Ethics attorney bases claim on Town of Blythewood’s accusations

BLYTHEWOOD – Recent court filings claim without evidence that a Blythewood town councilman engaged in self-dealing by helping the town’s former marketing firm land a contract to perform marketing services.

Filed Aug. 3, an opinion-based affidavit from ethics lawyer Nathan Crystal accuses Councilman Donald Brock of seeking to politically benefit by engaging in a quid pro quo with MPA Strategies executive Ashley Hunter.

“In exchange for help from Councilmember Brock in receiving business from the Town, Hunter offered to assist certain council members with future campaign and public office retention services,” the filing states.

Crystal’s filing doesn’t include any supporting evidence to substantiate those claims. The document notes that Town’s legal filings serve as the source of information for his claims made in the affidavit.

“My opinion is based on the allegations of the Answer and Counterclaim of the Town of Blythewood in a related case,” Crystal wrote. “In particular, I note that a number of the allegations on which I rely in this affidavit are based on ‘information and belief.’”

The affidavit is filed in association with a June, 2021 lawsuit MPA Strategies filed against the Town, asserting the Town violated the S.C. Freedom of Information Act by not releasing records sought relating to the delay of MPA’s contract and other matters.

Blythewood countersued, alleging fraud, civil conspiracy, negligence, and other misconduct-related causes of action.

No responses to Crystal’s affidavit’s claims had been filed in Richland County Circuit Court as of press time.

Nevertheless, court filings and the Town’s mayor continue to push the narrative that Brock committed ethical violations.

“The Town has received an opinion from a nationally recognized legal ethics consultant concluding Councilman Brock has breached his ethical duty to the Town of Blythewood concerning the MPA matter,” Mayor Bryan Franklin wrote in a prepared statement he made public June 30, 2023.

Franklin’s statement doesn’t specify the nature of those breaches.

In an email exchange between The Voice and the S.C. Ethics Commission’s Executive Director Meghan Walker Dayson, shortly after Crystal’s “ethics opinion” was first made public at a town council meeting in March, Dayson confirmed that only the S.C. Ethics Commission can determine if an elected official in South Carolina has violated the Ethics Act.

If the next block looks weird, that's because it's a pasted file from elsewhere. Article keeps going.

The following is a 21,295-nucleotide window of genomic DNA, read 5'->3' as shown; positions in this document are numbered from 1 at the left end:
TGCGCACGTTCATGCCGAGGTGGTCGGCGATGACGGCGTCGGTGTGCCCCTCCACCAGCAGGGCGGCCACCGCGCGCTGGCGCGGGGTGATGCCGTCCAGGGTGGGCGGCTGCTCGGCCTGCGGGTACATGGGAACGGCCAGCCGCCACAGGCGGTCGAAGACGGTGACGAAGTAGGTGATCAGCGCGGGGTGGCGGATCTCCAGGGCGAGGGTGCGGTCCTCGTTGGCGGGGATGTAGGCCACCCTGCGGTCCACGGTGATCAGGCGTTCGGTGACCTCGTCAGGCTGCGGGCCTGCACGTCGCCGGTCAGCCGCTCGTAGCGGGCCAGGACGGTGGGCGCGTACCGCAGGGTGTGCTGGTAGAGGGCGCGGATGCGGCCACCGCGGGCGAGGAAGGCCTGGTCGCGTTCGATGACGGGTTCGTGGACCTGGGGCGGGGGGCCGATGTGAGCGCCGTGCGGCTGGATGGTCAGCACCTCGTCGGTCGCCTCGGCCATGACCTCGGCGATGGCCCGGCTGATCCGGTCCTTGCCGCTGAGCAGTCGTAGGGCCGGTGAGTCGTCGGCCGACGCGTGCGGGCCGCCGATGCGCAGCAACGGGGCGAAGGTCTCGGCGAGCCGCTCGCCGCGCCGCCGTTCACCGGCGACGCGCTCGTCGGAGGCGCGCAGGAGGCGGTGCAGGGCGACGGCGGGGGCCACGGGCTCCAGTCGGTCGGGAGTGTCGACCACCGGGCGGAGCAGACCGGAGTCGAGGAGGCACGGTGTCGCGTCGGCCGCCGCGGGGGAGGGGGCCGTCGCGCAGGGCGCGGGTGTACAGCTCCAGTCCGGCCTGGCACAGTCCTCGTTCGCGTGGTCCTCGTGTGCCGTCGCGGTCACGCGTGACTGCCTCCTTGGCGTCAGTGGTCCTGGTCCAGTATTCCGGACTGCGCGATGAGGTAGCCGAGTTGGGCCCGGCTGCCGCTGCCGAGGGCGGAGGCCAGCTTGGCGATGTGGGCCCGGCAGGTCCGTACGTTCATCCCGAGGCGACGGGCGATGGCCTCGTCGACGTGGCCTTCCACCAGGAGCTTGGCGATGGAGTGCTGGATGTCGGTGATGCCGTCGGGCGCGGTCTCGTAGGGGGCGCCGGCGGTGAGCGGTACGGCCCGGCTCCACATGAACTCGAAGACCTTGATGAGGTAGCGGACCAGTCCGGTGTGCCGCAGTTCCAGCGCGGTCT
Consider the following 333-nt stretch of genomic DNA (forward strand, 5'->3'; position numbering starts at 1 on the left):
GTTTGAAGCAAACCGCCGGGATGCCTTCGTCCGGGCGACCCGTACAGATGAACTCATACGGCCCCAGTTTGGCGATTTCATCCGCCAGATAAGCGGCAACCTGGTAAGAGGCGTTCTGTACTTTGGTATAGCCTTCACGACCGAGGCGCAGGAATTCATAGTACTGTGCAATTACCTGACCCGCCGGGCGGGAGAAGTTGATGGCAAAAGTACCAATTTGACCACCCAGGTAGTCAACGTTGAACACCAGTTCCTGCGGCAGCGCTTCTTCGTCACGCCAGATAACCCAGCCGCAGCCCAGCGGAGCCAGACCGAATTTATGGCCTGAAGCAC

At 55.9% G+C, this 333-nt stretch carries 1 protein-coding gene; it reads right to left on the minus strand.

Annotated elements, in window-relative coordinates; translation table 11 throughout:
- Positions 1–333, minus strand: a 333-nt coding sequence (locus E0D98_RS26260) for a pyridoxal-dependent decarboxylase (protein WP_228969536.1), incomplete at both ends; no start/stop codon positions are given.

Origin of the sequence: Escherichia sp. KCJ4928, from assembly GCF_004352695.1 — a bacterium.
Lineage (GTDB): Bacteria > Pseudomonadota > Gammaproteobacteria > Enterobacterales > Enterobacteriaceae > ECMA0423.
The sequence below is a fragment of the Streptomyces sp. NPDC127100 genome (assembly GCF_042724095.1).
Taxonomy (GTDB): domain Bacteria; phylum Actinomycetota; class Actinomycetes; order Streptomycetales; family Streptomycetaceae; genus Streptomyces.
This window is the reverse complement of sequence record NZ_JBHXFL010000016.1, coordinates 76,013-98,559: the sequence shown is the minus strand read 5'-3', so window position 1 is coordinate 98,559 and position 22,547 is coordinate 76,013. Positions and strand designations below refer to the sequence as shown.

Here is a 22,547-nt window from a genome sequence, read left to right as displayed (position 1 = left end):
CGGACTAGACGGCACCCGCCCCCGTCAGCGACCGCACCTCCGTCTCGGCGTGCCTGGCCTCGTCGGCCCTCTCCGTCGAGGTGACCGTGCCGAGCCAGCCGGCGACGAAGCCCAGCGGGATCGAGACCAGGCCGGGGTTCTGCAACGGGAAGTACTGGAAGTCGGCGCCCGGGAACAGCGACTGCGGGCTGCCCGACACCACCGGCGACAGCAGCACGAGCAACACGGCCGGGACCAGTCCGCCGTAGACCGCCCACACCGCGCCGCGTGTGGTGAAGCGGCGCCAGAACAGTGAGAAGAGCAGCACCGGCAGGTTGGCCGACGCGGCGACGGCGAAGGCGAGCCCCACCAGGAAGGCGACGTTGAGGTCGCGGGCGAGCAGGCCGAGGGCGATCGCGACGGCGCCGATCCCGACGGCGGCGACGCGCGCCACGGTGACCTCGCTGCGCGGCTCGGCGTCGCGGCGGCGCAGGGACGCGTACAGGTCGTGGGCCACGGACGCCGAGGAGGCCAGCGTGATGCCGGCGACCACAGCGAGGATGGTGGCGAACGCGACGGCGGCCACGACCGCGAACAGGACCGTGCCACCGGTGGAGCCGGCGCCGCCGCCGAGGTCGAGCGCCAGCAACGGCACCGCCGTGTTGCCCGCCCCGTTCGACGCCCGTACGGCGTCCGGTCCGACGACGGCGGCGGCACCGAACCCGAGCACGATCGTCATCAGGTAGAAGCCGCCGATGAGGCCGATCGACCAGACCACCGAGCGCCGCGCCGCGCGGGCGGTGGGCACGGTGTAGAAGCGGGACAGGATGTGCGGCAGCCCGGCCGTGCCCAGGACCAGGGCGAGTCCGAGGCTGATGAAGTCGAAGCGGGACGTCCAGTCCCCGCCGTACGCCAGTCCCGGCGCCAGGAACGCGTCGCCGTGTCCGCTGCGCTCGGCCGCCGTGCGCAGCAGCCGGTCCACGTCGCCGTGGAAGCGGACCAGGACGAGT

Asked if a ‘lawyer’s opinion that an official has violated the Ethics Act’ is the same thing as a ‘legal ethics opinion,’ Dayson responded in an email, “No.”

Brock produced an email from Dayson confirming that the Commission does not have an open complaint against him.

Crystal’s affidavit cites various claims the Town has made in previously filed court documents, as well as references to various sections of state law.

“Brock’s efforts on behalf of Hunter and MPA violated [state law] because as a public official he used his official position to obtain an economic interest (namely the value of Hunter’s services) for himself,” the filing states. However, Crystal failed to offer any proof to support his statement.

Crystal’s affidavit includes a disclaimer stating his opinions are subject to change.            

“I reserve the right to alter, amend, expand, modify, or change the opinions set forth in this affidavit based on discovery and other developments in this case,” the affidavit states.

Crystal also states in the affidavit that he “understands” that Brock will be added as a counterclaim defendant in the case, but nothing has been filed as of press time.

The affidavit is one of many recently filed court documents in the MPA case and the town’s countersuit.

On Aug. 2, the Town filed various documents seeking to compel discovery, to quash efforts to subpoena town attorney Shannon Burnett and Mayor Franklin for testimony, and to oppose MPA’s motion for summary judgment.

The Town also filed excerpts of a text message between Town Administrator Carroll Williamson and Hunter.

MPA subsequently filed memos supporting summary judgment and opposing the Town’s motion to compel discovery.

The motions were scheduled to be heard Wednesday, Aug. 9, by Judge Clifton Newman, according to the Richland County Public Index.

Contact us: (803) 767-5711 | P.O. Box 675, Blythewood, SC 29016 | [email protected]